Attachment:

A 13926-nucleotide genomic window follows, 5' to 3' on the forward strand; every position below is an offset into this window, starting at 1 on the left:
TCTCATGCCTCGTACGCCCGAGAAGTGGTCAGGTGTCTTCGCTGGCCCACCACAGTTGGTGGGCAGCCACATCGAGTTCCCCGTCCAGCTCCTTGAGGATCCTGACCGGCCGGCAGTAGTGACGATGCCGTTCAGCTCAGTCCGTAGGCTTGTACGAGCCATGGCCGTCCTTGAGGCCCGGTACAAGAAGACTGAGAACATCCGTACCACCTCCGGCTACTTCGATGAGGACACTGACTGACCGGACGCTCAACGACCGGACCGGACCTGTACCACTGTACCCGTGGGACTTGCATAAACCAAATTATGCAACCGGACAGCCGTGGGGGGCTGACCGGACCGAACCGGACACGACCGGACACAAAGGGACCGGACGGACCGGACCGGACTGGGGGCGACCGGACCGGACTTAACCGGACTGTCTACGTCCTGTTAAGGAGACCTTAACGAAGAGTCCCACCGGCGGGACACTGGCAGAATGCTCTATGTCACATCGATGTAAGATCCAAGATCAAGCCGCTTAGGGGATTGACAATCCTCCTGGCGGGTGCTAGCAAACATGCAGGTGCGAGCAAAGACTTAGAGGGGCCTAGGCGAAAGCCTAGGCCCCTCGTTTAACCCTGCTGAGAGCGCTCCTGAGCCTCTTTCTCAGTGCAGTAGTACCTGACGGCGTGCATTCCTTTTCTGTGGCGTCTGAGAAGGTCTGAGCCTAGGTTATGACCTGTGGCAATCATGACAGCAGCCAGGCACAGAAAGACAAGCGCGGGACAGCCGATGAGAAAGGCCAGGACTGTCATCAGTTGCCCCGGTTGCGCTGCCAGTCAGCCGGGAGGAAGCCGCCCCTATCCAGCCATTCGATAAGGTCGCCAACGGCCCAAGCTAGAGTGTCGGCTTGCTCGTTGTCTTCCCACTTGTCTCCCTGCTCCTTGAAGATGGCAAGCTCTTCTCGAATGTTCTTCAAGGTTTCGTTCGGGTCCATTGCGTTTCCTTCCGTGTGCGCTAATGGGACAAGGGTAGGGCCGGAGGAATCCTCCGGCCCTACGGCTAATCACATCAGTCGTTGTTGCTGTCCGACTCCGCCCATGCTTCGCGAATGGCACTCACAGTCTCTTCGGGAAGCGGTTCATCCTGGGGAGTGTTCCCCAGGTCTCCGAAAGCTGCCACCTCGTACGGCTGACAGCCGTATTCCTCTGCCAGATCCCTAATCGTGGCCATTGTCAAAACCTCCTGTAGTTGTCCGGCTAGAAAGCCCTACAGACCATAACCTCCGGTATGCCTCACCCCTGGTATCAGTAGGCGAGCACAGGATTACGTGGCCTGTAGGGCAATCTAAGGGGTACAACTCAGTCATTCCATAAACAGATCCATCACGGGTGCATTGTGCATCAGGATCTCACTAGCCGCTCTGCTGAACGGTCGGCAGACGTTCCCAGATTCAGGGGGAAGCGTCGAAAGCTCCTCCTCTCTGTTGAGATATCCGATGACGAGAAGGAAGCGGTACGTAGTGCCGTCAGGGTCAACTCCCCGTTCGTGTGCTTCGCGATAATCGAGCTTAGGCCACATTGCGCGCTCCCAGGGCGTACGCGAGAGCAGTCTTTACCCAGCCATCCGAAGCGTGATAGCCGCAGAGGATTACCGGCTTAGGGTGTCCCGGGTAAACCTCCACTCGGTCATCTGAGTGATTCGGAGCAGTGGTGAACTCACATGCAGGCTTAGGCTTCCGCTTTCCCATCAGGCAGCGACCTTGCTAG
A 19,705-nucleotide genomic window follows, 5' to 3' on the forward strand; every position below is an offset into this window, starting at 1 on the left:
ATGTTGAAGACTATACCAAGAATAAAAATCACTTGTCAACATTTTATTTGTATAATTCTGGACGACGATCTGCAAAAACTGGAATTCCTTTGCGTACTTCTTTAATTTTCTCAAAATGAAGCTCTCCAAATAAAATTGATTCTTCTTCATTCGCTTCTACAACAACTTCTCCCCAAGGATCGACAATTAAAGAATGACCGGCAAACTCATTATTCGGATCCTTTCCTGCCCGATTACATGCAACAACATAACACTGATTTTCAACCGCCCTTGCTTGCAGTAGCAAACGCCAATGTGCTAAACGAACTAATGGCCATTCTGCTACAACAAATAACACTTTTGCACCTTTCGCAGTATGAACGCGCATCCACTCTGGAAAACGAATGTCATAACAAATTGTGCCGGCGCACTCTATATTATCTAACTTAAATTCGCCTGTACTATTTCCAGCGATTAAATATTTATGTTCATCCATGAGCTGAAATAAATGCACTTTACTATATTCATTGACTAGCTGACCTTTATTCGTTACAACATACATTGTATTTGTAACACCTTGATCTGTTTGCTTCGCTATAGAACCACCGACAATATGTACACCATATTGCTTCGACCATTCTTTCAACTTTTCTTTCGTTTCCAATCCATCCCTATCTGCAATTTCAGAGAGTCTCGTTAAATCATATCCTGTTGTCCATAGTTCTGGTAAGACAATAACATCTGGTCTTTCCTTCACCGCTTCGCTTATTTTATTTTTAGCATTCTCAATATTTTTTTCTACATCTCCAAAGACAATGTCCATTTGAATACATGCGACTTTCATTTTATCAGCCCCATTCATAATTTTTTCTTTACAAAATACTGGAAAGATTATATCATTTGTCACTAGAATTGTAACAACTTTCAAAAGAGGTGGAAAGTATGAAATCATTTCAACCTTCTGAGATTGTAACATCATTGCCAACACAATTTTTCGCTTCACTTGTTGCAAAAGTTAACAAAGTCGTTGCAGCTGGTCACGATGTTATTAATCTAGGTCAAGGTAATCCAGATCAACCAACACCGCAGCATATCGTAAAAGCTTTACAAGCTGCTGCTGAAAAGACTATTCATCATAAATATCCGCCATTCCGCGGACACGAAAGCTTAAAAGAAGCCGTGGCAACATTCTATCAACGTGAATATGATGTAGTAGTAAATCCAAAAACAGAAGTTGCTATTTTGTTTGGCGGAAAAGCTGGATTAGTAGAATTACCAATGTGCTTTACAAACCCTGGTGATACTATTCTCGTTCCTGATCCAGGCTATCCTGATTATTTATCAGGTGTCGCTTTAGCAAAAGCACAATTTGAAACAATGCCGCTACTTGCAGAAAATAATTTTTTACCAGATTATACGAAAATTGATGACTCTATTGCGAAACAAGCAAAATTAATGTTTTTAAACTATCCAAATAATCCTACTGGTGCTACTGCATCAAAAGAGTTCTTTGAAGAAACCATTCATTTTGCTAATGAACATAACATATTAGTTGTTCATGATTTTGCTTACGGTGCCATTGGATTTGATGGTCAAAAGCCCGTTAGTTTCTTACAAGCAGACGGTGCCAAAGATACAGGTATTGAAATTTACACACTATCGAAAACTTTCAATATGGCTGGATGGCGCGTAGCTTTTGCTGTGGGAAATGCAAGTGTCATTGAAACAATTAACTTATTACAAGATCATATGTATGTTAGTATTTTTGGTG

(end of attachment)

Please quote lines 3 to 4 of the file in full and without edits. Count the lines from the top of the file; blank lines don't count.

A 19,705-nucleotide genomic window follows, 5' to 3' on the forward strand; every position below is an offset into this window, starting at 1 on the left:
ATGTTGAAGACTATACCAAGAATAAAAATCACTTGTCAACATTTTATTTGTATAATTCTGGACGACGATCTGCAAAAACTGGAATTCCTTTGCGTACTTCTTTAATTTTCTCAAAATGAAGCTCTCCAAATAAAATTGATTCTTCTTCATTCGCTTCTACAACAACTTCTCCCCAAGGATCGACAATTAAAGAATGACCGGCAAACTCATTATTCGGATCCTTTCCTGCCCGATTACATGCAACAACATAACACTGATTTTCAACCGCCCTTGCTTGCAGTAGCAAACGCCAATGTGCTAAACGAACTAATGGCCATTCTGCTACAACAAATAACACTTTTGCACCTTTCGCAGTATGAACGCGCATCCACTCTGGAAAACGAATGTCATAACAAATTGTGCCGGCGCACTCTATATTATCTAACTTAAATTCGCCTGTACTATTTCCAGCGATTAAATATTTATGTTCATCCATGAGCTGAAATAAATGCACTTTACTATATTCATTGACTAGCTGACCTTTATTCGTTACAACATACATTGTATTTGTAACACCTTGATCTGTTTGCTTCGCTATAGAACCACCGACAATATGTACACCATATTGCTTCGACCATTCTTTCAACTTTTCTTTCGTTTCCAATCCATCCCTATCTGCAATTTCAGAGAGTCTCGTTAAATCATATCCTGTTGTCCATAGTTCTGGTAAGACAATAACATCTGGTCTTTCCTTCACCGCTTCGCTTATTTTATTTTTAGCATTCTCAATATTTTTTTCTACATCTCCAAAGACAATGTCCATTTGAATACATGCGACTTTCATTTTATCAGCCCCATTCATAATTTTTTCTTTACAAAATACTGGAAAGATTATATCATTTGTCACTAGAATTGTAACAACTTTCAAAAGAGGTGGAAAGTATGAAATCATTTCAACCTTCTGAGATTGTAACATCATTGCCAACACAATTTTTCGCTTCACTTGTTGCAAAAGTTAACAAAGTCGTTGCAGCTGGTCACGATGTTATTAATCTAGGTCAAGGTAATCCAGATCAACCAACACCGCAGCATATCGTAAAAGCTTTACAAGCTGCTGCTGAAAAGACTATTCATCATAAATATCCGCCATTCCGCGGACACGAAAGCTTAAAAGAAGCCGTGGCAACATTCTATCAACGTGAATATGATGTAGTAGTAAATCCAAAAACAGAAGTTGCTATTTTGTTTGGCGGAAAAGCTGGATTAGTAGAATTACCAATGTGCTTTACAAACCCTGGTGATACTATTCTCGTTCCTGATCCAGGCTATCCTGATTATTTATCAGGTGTCGCTTTAGCAAAAGCACAATTTGAAACAATGCCGCTACTTGCAGAAAATAATTTTTTACCAGATTATACGAAAATTGATGACTCTATTGCGAAACAAGCAAAATTAATGTTTTTAAACTATCCAAATAATCCTACTGGTGCTACTGCATCAAAAGAGTTCTTTGAAGAAACCATTCATTTTGCTAATGAACATAACATATTAGTTGTTCATGATTTTGCTTACGGTGCCATTGGATTTGATGGTCAAAAGCCCGTTAGTTTCTTACAAGCAGACGGTGCCAAAGATACAGGTATTGAAATTTACACACTATCGAAAACTTTCAATATGGCTGGATGGCGCGTAGCTTTTGCTGTGGGAAATGCAAGTGTCATTGAAACAATTAACTTATTACAAGATCATATGTATGTTAGTATTTTTGGTG